Marco Rubio's difficult path to the nomination

Donald Trump failed to win Iowa. Marco Rubio exceeded expectations. If you’re a member of the Republican inner party—a donor, a congressional leader, a leading lobbyist—you woke up Tuesday to the best morning in at least six months. Now here’s all that needs to go right for you to continue to enjoy your mornings.

First, Rubio must perform strongly in New Hampshire next week. Even more importantly, all the other candidates you used to like must perform poorly. If, hypothetically, John Kasich or Chris Christie rather than Marco Rubio finishes a strong second to Donald Trump, Rubio’s future as the Great Establishment Hope would suddenly look a lot less hopeful.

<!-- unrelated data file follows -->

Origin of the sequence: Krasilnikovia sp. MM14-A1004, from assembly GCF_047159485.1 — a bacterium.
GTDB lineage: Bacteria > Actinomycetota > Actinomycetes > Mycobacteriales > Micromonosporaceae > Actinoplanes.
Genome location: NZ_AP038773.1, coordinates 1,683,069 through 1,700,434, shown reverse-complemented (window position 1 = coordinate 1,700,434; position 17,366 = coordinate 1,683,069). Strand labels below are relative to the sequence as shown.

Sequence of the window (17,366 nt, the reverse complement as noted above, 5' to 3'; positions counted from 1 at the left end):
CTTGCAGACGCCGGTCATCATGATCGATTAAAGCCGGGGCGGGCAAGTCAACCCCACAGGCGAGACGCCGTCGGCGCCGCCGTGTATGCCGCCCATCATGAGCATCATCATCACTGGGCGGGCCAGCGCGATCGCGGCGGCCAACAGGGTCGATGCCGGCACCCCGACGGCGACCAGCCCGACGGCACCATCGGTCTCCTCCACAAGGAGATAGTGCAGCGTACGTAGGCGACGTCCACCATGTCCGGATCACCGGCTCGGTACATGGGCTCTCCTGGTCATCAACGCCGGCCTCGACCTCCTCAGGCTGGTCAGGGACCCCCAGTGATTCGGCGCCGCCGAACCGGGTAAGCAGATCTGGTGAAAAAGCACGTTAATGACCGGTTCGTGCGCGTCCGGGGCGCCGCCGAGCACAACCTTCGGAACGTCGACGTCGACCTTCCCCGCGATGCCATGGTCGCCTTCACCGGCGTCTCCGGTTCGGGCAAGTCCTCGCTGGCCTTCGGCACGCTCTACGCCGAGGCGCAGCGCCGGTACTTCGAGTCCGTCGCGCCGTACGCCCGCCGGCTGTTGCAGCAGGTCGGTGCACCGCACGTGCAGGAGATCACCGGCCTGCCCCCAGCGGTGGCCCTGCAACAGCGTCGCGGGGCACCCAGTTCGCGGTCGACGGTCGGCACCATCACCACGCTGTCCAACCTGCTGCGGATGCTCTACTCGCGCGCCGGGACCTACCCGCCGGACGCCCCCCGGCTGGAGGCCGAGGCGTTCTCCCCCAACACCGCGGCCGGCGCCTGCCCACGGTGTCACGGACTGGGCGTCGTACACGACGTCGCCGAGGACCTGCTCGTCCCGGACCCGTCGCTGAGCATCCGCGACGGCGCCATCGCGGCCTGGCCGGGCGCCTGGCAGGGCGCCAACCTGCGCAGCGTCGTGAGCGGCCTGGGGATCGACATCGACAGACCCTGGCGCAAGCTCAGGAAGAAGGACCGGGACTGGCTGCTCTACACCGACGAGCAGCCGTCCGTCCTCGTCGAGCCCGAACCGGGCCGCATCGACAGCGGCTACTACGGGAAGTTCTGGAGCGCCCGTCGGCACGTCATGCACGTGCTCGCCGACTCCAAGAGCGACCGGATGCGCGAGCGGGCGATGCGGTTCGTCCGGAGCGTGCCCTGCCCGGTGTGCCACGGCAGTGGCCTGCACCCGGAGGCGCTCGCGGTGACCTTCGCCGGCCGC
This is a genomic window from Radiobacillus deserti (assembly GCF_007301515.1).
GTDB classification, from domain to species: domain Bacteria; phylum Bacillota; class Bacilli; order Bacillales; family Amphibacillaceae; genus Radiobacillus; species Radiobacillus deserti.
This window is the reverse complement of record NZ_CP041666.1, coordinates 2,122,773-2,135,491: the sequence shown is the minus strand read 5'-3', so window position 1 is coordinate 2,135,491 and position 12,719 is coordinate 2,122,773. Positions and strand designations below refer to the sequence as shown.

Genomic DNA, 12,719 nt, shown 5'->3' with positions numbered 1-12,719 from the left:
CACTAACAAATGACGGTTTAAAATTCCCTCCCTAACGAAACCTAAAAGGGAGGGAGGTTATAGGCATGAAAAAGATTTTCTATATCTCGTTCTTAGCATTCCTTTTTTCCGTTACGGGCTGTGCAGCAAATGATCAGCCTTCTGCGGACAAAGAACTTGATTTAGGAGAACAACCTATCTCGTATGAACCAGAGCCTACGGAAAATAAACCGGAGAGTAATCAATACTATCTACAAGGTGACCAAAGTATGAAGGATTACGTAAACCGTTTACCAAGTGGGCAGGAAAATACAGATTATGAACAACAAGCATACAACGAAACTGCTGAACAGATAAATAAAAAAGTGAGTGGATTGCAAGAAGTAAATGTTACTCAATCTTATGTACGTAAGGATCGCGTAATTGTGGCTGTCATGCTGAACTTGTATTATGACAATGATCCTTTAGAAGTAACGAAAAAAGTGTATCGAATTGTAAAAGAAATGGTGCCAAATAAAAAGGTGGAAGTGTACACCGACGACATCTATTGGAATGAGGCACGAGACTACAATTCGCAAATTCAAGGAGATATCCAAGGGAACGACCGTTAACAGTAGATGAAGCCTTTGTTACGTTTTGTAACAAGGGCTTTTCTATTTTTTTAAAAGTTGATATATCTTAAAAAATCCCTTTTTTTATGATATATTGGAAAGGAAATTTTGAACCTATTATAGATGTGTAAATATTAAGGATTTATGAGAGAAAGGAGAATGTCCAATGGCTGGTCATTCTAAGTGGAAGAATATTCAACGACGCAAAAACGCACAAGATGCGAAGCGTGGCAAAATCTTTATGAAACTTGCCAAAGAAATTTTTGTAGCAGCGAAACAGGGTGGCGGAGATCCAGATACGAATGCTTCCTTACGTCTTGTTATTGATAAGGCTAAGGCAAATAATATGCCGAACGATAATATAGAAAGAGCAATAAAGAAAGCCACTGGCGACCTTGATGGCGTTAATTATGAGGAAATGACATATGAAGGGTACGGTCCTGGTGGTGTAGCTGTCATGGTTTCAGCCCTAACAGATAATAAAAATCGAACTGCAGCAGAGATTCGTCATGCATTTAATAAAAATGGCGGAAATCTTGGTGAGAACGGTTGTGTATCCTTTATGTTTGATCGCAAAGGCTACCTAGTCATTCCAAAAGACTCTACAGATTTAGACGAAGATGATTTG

Then, in the days after New Hampshire votes, all the other candidates you used to like must rapidly withdraw gracefully from the field. No more calling Rubio “the boy in the bubble!” Jeb Bush’s people, in particular must somehow stifle their resentment and rage, and refrain from spending their remaining $50 million of super-PAC funds to remind South Carolina voters of Rubio’s past (and likely future) support for higher levels of immigration.